With the match building up to an exciting crescendo, this game actually started out with a rather speculative opening. It continues a trend of fighting chess.
The game entered a variation that could lead to a sacrifice on move six after 1. c4 e6 2. d4 d5 3. Nc3 c6 4. e4!? Magnus Carlsen declined the Marshall Gambit after 4… dxe4 5. Nxe4 Bb4+ 6. Nc3 when 6.Bd2!? Qxd4 7.Bxb4 Qxe4+ 8.Be2 Na6 leads to tremendous complications. No question Viswanathan Anand would have been prepared.
Carlsen played some common ideas, but uncorked 10.Qd3!?TN Commentators wondered the purpose, but apparently white had an idea to deter black’s castling. Carlsen was able to castle queenside ensuring an imbalanced struggle.
Many GMs did not like Carlsen’s opening choice, but after the queens came off he wanted to exploit a space advantage to keep Anand’s bishop pair stifled. Anand’s play got some quizzical comments. Nakamura hinted at the age gap being a factor.
Good win for Carlsen. Sadly, this game highlights why chess is getting harder and harder to play as you get older.
— Hikaru Nakamura (@GMHikaru) November 15, 2013
Is that so? Anand’s generation has dominated chess in the last decade with the likes of Boris Gelfand, Vassily Ivanchuk, Veselin Topalov and Vladimir Kramnik. Perhaps Anand’s daily 10-kilometer runs will help him go the distance, but the young bucks weren’t convinced about the spirit of play from the World Champion.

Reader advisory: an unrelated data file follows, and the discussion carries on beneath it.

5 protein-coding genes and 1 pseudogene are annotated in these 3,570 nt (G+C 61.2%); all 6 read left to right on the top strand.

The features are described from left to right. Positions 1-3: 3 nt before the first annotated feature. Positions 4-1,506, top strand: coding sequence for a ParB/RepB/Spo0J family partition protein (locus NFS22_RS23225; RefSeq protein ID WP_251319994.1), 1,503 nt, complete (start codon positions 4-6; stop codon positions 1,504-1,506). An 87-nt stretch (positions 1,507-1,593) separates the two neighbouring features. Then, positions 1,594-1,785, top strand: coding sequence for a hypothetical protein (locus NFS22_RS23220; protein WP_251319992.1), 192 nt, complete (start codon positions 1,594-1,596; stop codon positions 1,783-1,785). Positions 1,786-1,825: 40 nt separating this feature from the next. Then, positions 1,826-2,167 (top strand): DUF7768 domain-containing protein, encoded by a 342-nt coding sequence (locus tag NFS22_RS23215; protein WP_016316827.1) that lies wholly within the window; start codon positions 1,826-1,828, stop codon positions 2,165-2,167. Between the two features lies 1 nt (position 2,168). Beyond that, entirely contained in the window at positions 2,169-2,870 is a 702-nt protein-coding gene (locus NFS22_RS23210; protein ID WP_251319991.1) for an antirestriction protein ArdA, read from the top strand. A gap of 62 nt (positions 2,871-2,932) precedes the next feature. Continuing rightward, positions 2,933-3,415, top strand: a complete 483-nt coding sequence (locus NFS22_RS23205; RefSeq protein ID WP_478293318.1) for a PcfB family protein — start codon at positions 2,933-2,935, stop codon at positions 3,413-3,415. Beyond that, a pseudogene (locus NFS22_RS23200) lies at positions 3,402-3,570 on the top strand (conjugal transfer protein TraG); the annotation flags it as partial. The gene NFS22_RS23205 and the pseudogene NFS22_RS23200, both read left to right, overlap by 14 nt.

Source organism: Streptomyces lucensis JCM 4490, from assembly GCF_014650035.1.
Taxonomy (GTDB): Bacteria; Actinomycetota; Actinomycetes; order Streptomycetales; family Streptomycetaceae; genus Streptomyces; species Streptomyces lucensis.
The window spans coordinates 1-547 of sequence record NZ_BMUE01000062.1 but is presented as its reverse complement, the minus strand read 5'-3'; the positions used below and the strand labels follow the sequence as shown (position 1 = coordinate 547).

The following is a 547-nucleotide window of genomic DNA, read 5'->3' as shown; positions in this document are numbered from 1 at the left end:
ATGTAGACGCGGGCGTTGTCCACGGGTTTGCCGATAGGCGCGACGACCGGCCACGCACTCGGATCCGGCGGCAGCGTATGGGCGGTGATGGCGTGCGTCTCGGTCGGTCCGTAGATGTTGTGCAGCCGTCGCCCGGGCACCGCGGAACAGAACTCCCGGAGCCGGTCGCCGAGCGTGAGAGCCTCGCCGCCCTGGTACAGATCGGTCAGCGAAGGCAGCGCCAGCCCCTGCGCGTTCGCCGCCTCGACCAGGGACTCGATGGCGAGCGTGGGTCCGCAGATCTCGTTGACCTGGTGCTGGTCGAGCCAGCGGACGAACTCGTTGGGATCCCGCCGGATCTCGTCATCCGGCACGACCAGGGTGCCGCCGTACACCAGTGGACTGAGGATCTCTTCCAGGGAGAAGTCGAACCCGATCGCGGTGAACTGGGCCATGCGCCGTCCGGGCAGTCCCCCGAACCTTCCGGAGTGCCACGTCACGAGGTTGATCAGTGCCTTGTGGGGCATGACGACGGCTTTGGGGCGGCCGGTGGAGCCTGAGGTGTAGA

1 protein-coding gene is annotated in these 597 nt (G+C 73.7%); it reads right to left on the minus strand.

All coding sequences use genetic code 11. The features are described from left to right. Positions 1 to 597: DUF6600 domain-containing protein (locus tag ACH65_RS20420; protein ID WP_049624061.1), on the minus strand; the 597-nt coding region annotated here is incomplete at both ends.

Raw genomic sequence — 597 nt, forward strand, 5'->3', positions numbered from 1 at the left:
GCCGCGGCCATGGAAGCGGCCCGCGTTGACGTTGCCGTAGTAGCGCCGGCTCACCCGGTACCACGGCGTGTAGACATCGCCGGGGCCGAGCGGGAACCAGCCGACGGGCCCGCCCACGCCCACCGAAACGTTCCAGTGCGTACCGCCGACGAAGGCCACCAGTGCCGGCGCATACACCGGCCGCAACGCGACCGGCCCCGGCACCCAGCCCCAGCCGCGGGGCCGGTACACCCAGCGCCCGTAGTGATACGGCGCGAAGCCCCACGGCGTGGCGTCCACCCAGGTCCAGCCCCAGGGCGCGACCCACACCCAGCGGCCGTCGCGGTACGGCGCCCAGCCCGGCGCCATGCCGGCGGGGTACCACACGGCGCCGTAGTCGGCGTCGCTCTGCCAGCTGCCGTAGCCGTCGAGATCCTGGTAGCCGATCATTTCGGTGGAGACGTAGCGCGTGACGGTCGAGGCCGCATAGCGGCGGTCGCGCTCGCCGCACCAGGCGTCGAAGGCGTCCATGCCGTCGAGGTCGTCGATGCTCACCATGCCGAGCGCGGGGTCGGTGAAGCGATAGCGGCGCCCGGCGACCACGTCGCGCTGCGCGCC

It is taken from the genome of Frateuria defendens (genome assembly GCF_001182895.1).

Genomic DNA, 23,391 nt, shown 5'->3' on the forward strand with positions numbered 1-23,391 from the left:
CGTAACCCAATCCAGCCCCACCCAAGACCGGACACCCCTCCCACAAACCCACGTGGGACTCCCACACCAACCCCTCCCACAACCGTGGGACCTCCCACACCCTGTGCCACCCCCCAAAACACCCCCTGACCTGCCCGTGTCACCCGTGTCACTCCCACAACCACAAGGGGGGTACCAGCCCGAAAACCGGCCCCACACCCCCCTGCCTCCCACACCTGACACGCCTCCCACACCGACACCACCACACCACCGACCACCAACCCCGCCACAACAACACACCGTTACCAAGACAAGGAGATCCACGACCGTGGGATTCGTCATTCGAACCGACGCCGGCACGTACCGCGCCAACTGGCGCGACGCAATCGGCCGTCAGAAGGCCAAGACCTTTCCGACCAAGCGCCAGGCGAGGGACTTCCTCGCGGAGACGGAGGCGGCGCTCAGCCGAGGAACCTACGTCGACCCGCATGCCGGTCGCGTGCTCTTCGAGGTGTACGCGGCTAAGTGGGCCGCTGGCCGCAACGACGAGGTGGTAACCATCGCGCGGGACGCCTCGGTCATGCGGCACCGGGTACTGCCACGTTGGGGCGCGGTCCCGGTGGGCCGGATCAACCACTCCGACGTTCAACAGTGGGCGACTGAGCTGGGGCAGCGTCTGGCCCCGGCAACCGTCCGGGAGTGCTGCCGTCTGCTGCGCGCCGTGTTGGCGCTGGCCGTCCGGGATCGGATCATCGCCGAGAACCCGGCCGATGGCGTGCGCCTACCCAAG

Anand plays again passively for a draw, dismissing any chances to get double edged game. May still hold though, why not. #FWCM2013
— Anish Giri (@anishgiri) November 15, 2013
Yesterday Anand held on by a thread and only precise play would save him in this game. In fact, it appeared that black would hold the game despite a pawn deficit. His pieces started gaining activity after 34…Rd4 which Anand called a mistake. It actually appeared that black had gained some activity. In fact, Carlsen thought he may be worse after this move. Black continued to press with 36…Rb5.
Anand went from having an active position after 36…Rb5 (left) to a losing one after 51.Rxh4 (right). It turns out that 45..Rc1+? led to his undoing.
In a rook and pawn ending, the strong side has to stop his opponent from getting theoretically drawn positions. There was one idea that black could be down two pawns (a- and h-pawn) and still draw. The appeared to be headed there, but Carlsen played some textbook moves to obtain a winning position. His 54.Kh7! sealed the deal in preventing the black king from reaching a8.
Looks of the players tell it all…
… it was a glum day for India and good day for Europe.
Photos by JM Mahesh.
Carlsen was in a very good mood in the press conference while Norwegians were wildly celebrating. While the world’s number one player was basking in his success, the World Champion and home favorite was nervously chewing gum and appeared a bit irritated by the questions. His answers were laconic and a bit snippy at times. This has been the trend with the substandard questions asked at the press conferences by journalists.
Anand will have white two games in a row, but far too much is being made on the color issue. Commentators (including GMs) are making very simplistic judgments while black has proven that it can press for advantage. Tomorrow is a key game since Anand had fallen behind 1-0 against both Topalov and Gelfand only to win the next game.
Score: Carlsen 3 Anand 2
Official Site: http://chennai2013.fide.com/
Drum Coverage: http://www.thechessdrum.net/blog/2013/11/06/2013-world-championship-anand-vs-carlsen/
Game Analysis – Game #5 (GM Daniel King)